Email is the chief communication channel for nonprofits, no matter how many additional interoffice communication platforms we get. But email is also a channel where employees make mistakes. Despite its incredible efficiencies and economies of scale, email as a communication tool is reliant on human interaction and judgement. This places the risk of human error incredibly high.
Just one example of a mistake due to human error is an email being directed to the wrong person. A misdirected email might happen for any number of reasons, just a few of which include stress, alertness, being in a hurry, or simply bad luck. For example, staff members at a major Australian bank mistakenly sent emails that contained data from over 10,000 customers to the wrong recipient due to an error that changed the email’s domain name.
The last few months have accelerated the work-from-home trend, meaning that more data is now being communicated electronically. Many employees manage their inbox from multiple mediums, like replying to an urgent email after work on their phone instead of their laptop. While this flexibility is advantageous for employees and businesses, different diligence levels outside working hours and on mobile devices raise the chance of a misdirected email being sent.
For example, even for a small development office where each fundraiser sends a moderate number of emails per day, the likelihood of a misdirected email leaving the organization in a given month is high. That risk increases dramatically with the size of an organization. No matter how many Secure Email Gateways and firewalls you employ, failing to address this risk could mean your organization’s donor data being compromised.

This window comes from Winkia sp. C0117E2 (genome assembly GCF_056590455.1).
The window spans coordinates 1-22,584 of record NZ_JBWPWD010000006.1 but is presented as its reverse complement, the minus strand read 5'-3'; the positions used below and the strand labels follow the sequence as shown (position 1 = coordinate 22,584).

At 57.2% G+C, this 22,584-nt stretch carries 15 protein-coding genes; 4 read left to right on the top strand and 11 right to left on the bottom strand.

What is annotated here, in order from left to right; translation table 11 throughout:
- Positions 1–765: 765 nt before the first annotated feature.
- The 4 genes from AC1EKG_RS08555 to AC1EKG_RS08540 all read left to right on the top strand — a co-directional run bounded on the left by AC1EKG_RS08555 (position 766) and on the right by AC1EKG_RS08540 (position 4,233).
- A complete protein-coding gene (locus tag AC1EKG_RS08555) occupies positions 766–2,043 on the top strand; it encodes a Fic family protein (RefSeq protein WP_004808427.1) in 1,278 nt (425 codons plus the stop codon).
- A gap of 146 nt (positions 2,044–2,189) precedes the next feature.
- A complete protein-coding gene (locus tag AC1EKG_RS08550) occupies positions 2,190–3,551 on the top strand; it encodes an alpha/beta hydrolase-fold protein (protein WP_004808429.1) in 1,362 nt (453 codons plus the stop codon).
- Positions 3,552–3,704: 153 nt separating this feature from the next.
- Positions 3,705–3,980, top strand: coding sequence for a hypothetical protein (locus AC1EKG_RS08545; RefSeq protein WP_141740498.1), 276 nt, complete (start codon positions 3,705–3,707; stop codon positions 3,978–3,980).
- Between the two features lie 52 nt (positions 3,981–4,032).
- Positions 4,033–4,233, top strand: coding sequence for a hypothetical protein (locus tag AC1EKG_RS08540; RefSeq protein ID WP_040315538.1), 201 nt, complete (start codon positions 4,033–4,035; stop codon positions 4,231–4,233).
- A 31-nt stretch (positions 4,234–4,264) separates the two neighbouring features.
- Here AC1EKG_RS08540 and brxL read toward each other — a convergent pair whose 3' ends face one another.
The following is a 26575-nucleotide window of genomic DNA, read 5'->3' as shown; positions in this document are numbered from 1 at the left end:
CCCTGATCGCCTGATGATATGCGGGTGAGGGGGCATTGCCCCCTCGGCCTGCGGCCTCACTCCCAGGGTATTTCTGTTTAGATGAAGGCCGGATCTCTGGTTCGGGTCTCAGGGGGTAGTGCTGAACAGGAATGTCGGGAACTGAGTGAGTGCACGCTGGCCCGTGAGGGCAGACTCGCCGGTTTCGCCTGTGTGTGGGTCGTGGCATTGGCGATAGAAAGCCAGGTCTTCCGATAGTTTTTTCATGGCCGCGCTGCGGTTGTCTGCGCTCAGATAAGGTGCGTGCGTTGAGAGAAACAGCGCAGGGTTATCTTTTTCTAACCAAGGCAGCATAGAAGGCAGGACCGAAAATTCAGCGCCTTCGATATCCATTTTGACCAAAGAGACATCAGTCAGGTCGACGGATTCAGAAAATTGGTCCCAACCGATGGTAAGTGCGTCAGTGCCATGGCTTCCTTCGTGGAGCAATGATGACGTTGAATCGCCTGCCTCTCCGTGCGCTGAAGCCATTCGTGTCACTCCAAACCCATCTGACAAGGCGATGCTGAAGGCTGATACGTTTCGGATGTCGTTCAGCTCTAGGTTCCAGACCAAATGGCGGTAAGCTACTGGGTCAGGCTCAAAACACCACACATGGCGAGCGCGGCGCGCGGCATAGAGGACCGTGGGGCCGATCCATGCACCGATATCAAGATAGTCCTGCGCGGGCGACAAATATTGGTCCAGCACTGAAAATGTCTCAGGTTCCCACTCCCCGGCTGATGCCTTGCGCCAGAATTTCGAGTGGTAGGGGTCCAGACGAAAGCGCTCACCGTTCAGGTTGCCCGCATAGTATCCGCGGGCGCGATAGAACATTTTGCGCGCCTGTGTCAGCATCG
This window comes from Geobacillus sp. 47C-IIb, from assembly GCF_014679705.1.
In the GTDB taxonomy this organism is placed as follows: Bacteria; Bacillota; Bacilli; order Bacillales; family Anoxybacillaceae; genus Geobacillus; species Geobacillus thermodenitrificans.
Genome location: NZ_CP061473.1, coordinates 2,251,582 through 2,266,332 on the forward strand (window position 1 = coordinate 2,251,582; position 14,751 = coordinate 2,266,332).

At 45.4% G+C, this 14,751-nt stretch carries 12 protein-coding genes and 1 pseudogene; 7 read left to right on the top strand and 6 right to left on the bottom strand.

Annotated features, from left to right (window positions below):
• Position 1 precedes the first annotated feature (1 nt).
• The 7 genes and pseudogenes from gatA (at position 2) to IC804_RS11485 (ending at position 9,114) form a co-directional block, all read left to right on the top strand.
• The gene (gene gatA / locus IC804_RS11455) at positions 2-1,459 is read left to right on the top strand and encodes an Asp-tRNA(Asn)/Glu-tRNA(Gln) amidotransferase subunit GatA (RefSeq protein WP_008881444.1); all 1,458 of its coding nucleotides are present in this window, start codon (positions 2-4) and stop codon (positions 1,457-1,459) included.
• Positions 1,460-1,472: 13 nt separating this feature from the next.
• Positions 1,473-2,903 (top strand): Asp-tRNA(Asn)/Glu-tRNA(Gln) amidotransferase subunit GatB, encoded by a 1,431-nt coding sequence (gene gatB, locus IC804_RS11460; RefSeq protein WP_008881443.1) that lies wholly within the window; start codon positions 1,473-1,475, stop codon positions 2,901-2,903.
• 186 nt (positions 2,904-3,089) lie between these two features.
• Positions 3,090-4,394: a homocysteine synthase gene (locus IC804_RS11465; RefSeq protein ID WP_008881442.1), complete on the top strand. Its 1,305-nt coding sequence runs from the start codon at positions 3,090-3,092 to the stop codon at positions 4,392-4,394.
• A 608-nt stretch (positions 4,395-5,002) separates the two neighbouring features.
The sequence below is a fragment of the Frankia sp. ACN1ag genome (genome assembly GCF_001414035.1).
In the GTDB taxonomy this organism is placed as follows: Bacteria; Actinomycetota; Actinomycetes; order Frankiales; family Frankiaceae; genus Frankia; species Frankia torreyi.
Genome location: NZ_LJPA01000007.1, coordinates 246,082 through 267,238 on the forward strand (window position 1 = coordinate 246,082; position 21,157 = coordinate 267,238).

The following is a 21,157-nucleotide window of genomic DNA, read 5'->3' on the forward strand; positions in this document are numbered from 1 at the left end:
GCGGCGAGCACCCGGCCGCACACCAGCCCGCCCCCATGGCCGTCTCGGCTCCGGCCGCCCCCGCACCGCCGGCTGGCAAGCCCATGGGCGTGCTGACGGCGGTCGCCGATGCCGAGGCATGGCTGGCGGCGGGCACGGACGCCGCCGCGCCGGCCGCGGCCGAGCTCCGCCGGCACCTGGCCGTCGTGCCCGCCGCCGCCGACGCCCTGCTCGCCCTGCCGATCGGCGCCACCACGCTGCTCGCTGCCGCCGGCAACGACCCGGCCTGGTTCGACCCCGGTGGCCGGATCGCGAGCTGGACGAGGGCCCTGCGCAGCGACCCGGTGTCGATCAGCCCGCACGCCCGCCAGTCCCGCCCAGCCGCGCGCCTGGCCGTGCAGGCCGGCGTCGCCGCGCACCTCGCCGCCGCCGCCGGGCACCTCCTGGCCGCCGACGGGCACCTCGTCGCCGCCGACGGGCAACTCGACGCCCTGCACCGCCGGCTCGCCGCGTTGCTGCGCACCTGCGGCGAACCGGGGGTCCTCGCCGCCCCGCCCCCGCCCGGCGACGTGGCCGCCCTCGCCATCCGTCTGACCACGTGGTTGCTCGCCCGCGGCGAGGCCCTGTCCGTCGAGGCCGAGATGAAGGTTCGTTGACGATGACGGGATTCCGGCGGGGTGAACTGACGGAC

Mistakes due to human error are not limited to outbound email. Over the past few years, inbound attacks such as spear-phishing have become more frequent and more sophisticated. For example, someone may receive an email from an attacker impersonating their manager urgently asking for the fundraiser to send sensitive donor data for a seemingly legitimate reason. The degree of urgency included in the email and the fact that the attacker utilizes a legitimate relationship makes the likelihood of the recipient falling for the attack more likely.
In order to stay vigilant in this changing environment, nonprofit leaders should focus on two simple questions: what is the most likely cause of data loss for our organization, and what is the maximum damage that a human error could cause? Ultimately, this awareness could help mitigate the likelihood of donor data loss and associated consequences like financial penalties or reputational damage.
Mistakes due to human error are inevitable, but the negative consequences are not. By focusing on what is known as human layer security, Gravyty Guard protects against the vulnerabilities that will define the next decade in the nonprofit sector by alerting employees of potential data breaches before they happen.
Gain insight into your organization's human-layer security posture by taking our FREE 15-minute data security health assessment. You’ll receive insight into potential threats to your donor data’s security and steps you can take to prevent a data breach that places your donor’s data, and trust, at risk.